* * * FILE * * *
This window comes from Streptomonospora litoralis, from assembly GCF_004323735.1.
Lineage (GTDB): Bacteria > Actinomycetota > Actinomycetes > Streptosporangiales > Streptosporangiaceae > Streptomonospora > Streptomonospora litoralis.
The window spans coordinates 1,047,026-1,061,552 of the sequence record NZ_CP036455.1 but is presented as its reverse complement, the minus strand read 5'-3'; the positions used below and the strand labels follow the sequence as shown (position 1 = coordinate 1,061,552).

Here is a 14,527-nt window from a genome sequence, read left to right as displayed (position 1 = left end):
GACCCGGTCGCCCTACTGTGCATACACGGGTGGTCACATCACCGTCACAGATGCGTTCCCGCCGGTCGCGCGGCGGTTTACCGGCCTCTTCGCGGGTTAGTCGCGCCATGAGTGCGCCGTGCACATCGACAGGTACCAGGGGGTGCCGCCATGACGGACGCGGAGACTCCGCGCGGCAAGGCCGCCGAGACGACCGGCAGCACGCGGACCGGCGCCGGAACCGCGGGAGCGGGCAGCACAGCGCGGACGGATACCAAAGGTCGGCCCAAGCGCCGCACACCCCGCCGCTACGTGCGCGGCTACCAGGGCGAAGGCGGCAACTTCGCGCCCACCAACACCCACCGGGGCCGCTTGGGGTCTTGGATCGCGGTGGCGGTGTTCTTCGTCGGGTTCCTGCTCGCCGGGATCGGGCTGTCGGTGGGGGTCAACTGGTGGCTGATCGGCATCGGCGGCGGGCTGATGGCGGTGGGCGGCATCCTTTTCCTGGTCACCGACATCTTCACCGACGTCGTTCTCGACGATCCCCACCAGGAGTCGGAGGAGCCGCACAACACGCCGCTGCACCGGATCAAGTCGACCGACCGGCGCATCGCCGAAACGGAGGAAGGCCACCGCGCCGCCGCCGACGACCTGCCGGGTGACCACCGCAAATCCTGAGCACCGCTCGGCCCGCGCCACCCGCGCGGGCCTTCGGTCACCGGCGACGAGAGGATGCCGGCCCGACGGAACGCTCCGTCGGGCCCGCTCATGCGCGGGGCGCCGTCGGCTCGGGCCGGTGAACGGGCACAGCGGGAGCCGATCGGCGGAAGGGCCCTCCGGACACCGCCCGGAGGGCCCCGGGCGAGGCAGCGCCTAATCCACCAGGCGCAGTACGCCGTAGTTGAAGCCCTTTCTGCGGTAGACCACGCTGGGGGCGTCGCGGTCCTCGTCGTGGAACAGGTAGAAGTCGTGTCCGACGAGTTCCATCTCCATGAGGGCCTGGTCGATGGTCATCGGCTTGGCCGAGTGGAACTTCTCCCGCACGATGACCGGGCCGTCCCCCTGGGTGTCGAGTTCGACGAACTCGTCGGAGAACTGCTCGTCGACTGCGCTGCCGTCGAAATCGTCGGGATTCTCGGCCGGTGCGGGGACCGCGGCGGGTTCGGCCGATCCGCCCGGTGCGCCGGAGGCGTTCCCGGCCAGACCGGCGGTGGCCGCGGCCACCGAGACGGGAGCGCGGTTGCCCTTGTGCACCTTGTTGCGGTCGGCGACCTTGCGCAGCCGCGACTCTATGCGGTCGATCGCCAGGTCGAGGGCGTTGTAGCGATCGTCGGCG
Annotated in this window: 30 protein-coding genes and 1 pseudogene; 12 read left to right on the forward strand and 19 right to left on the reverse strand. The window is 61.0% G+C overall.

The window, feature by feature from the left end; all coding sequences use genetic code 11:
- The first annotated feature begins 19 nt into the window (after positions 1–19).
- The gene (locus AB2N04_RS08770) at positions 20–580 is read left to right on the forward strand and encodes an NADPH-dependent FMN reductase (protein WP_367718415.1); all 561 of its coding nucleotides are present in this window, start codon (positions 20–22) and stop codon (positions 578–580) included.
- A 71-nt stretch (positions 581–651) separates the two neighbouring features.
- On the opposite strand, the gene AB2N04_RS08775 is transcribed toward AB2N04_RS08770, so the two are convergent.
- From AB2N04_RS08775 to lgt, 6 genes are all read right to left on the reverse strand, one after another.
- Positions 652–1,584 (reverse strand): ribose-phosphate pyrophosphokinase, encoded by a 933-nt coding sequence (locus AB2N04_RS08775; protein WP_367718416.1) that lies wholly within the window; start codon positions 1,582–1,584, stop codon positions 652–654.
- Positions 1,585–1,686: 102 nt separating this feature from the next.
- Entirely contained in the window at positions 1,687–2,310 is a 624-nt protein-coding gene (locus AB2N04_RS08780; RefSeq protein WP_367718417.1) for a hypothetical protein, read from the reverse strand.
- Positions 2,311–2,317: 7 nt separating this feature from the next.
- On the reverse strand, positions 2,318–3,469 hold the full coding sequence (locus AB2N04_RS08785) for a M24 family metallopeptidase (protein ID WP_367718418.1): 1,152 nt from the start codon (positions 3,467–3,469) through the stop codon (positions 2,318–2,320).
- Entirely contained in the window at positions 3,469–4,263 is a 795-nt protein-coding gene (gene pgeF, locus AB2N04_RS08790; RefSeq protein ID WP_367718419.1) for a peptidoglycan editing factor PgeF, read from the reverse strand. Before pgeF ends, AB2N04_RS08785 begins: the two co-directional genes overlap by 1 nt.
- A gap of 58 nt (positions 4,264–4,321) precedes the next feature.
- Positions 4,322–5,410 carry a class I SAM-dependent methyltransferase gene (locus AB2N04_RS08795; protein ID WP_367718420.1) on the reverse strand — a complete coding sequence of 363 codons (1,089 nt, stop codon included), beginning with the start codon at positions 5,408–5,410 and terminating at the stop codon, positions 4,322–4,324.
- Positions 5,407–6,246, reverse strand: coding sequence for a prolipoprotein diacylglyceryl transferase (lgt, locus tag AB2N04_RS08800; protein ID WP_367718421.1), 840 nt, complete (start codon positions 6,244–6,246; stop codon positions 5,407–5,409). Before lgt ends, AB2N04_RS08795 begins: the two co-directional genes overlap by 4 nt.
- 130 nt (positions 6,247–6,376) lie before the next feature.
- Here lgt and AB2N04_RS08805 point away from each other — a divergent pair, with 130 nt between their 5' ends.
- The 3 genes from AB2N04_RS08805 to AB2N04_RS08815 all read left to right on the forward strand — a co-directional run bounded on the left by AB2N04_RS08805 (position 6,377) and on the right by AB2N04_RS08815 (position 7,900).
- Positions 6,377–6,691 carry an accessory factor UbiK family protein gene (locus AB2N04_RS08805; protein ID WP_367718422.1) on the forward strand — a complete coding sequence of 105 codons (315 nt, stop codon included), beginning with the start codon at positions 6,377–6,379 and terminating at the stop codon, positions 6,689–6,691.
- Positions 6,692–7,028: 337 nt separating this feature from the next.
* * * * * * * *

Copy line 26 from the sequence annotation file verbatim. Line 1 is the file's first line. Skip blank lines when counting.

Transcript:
- Positions 6,692–7,028: 337 nt separating this feature from the next.